Shaughnessy: The Red Sox should give Jeter $60 million

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Last week a few people had some fun on Twitter suggesting that the Red Sox — in the interests of promoting chaos — should make Jeter an offer. Pete Abraham mentioned it. I did. Some others too.  It was mildly chuckle-worthy during a slow week. Today, however, Dan Shaugnessy shows us that not every little clever zinger on Twitter is worthy of its own column:

There is simply no downside to making Jeter a massive offer. In the worst-case scenario he calls your bluff and you get the Yankees captain. I don’t care if Jeter is way past his prime or if the Sox would have to wildly overpay a player of his diminished skills.

I say offer him the world. Forget about Jayson Werth. Blow Jeter away with dollars and years. At worst this would just mean the Sox would jack up the final price the Yankees must pay. It could be sort of like Mark Teixeira-in-reverse. And if Jeter actually signed with Boston, the damage to the Yankees’ psyche would be inestimable.

Shaughnessy says the Sox should offer Jeter three years at $20 million per.  And I think he’s quite serious. $60 million to “damage the Yankees’ psyche.”  No discussion whatsoever of what having Derek Jeter as the starting shortstop at that salary would mean to, you know, the competitive position of the Red Sox for the next three years. No apparent understanding that, unlike Shaughnessy himself, the people who run the Red Sox these days don’t think of the world as an epic Yankees-Red Sox battle in which sense and reason is discarded. No actual baseball analysis at all.  It’s pure red meat for the “screw the Yankees” crowd.

Which is fine on some level because I know this is sports, and sports shouldn’t always be sober and serious.  But this is the sort of thing that you have to keep in mind when Shaughnessy and others who peddle this stuff turn around and demand that they themselves be taken seriously.

Biden praises Braves’ ‘unstoppable, joyful run’ to 2021 win

Geoff Burke-USA TODAY Sports
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WASHINGTON — President Joe Biden said the Atlanta Braves will be “forever known as the upset kings of October” for their improbable 2021 World Series win, as he welcomed the team to the White House for a victory celebration.

Biden called the Braves’ drive an “unstoppable, joyful run.” The team got its White House visit in with just over a week left before the 2022 regular season wraps up and the Major League Baseball playoffs begin again. The Braves trail the New York Mets by 1.5 games in the National League East but have clinched a wildcard spot for the MLB playoffs that begin Oct. 7. Chief Executive Officer Terry McGuirk said he hoped they’d be back to the White House again soon.

In August 2021, the Braves were a mess, playing barely at .500. But then they started winning. And they kept it up, taking the World Series in six games over the Houston Astros.

Biden called their performance of “history’s greatest turnarounds.”

“This team has literally been part of American history for over 150 years,” said Biden. “But none of it came easy … people counting you out. Heck, I know something about being counted out.”

Players lined up on risers behind Biden, grinning and waving to the crowd, but the player most discussed was one who hasn’t been on the team in nearly 50 years and who died last year: Hall of Famer Hank Aaron.

Hammerin’ Hank was the home run king for 33 years, dethroning Babe Ruth with a shot to left field on April 8, 1974. He was one of the most famous players for Atlanta and in baseball history, a clear-eyed chronicler of the hardships thrown his way – from the poverty and segregation of his Alabama youth to the racist threats he faced during his pursuit of one of America’s most hallowed records. He died in January at 86.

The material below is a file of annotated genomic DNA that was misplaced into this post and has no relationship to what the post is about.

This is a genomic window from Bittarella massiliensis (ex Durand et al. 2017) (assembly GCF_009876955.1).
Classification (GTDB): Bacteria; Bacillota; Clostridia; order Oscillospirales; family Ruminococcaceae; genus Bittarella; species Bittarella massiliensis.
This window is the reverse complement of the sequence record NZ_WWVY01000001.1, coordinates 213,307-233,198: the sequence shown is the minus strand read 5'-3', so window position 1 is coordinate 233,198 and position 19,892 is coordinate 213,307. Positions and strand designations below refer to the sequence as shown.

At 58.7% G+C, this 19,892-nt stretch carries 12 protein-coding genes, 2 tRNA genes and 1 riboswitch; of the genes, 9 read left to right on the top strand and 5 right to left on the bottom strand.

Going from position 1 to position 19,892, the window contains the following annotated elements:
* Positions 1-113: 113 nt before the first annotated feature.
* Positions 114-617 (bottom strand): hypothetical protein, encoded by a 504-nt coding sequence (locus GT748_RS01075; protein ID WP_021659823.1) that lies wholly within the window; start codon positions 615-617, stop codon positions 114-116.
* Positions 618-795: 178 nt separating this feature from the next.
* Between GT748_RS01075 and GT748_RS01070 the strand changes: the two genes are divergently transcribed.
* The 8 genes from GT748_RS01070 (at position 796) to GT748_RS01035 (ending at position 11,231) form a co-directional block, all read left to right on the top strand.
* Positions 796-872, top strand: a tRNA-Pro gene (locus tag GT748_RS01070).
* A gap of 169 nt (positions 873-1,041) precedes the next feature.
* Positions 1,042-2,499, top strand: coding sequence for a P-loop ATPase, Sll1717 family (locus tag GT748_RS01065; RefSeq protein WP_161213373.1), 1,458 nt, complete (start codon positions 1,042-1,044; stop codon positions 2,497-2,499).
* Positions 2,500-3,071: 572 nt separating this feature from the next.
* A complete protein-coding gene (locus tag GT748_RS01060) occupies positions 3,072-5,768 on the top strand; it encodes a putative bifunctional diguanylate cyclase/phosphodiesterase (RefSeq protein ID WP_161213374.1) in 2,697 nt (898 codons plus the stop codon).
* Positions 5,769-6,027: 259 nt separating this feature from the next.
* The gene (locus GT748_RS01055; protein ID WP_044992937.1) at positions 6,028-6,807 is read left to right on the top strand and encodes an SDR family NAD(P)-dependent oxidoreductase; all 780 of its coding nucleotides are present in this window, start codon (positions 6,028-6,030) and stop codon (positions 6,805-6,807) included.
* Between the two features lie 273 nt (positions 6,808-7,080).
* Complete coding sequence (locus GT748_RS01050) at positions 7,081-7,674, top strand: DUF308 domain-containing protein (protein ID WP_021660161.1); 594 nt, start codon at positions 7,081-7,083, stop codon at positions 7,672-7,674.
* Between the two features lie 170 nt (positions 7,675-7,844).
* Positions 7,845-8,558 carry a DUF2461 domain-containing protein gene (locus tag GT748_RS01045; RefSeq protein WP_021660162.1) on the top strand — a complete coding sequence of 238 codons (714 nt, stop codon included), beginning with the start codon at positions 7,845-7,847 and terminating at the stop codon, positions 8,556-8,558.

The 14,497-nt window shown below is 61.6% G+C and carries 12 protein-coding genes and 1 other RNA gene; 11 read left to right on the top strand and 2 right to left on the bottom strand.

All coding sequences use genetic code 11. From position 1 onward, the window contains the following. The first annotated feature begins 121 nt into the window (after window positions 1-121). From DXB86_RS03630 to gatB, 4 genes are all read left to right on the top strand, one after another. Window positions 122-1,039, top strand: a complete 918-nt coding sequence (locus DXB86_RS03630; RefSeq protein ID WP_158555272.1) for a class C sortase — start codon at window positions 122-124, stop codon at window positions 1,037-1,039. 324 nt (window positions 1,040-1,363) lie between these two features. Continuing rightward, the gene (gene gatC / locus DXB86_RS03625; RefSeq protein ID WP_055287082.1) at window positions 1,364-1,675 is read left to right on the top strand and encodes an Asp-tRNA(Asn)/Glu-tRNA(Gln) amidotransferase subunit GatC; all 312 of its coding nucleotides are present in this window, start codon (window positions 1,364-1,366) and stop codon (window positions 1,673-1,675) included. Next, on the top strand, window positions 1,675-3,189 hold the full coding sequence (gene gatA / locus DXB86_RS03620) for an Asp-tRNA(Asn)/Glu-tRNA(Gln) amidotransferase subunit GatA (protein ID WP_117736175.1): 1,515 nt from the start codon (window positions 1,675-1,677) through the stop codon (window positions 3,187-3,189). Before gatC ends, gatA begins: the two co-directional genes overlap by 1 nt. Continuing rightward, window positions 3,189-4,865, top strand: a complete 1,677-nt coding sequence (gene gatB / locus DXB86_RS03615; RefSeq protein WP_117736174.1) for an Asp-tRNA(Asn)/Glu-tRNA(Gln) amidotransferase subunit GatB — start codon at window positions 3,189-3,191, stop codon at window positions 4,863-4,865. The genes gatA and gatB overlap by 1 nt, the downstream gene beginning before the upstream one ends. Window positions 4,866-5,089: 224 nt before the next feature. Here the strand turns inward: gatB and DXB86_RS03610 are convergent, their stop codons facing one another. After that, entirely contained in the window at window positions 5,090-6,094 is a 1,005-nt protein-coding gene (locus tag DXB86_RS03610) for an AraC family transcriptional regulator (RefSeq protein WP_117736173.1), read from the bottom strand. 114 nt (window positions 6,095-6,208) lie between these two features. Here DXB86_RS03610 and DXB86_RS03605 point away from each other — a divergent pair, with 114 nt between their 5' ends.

“This is team is defined by the courage of Hank Aaron,” Biden said.

McGuirk said Aaron, who held front office positions with the team and was one of Major League Baseball’s few Black executives, was watching over them.

“He’d have been there every step of the way with us if he was here,” McGuirk added.

The president often honors major league and some college sports champions with a White House ceremony, typically a nonpartisan affair in which the commander in chief pays tribute to the champs’ prowess, poses for photos and comes away with a team jersey.

Those visits were highly charged in the previous administration. Many athletes took issue with President Donald Trump’s policies and rhetoric on policing, immigration and more. Trump, for his part, didn’t take kindly to criticism from athletes or their on-field expressions of political opinions.

Under Biden, the tradition appears to be back. He’s hosted the NBA champion Milwaukee Bucks and Super Bowl champion Tampa Bay Buccaneers at the White House. On Monday he joked about first lady Jill Biden’s Philadelphia allegiances.

“Like every Philly fan, she’s convinced she knows more about everything in sports than anybody else,” he said. He added that he couldn’t be too nice to the Atlanta team because it had just beaten the Phillies the previous night in extra innings.

Press secretary Karine Jean-Pierre was later questioned about the team’s name, particularly as other professional sports teams have moved away from names – like the Cleveland Indians, now the Guardians, and the Washington Redskins, now the Commanders – following years of complaints from Native American groups over the images and symbols.

She said it was important for the country to have the conversation. “And Native American and Indigenous voices – they should be at the center of this conversation,” she said.

Biden supported MLB’s decision to pull the 2021 All-Star Game from Atlanta to protest Georgia’s sweeping new voting law, which critics contend is too restrictive.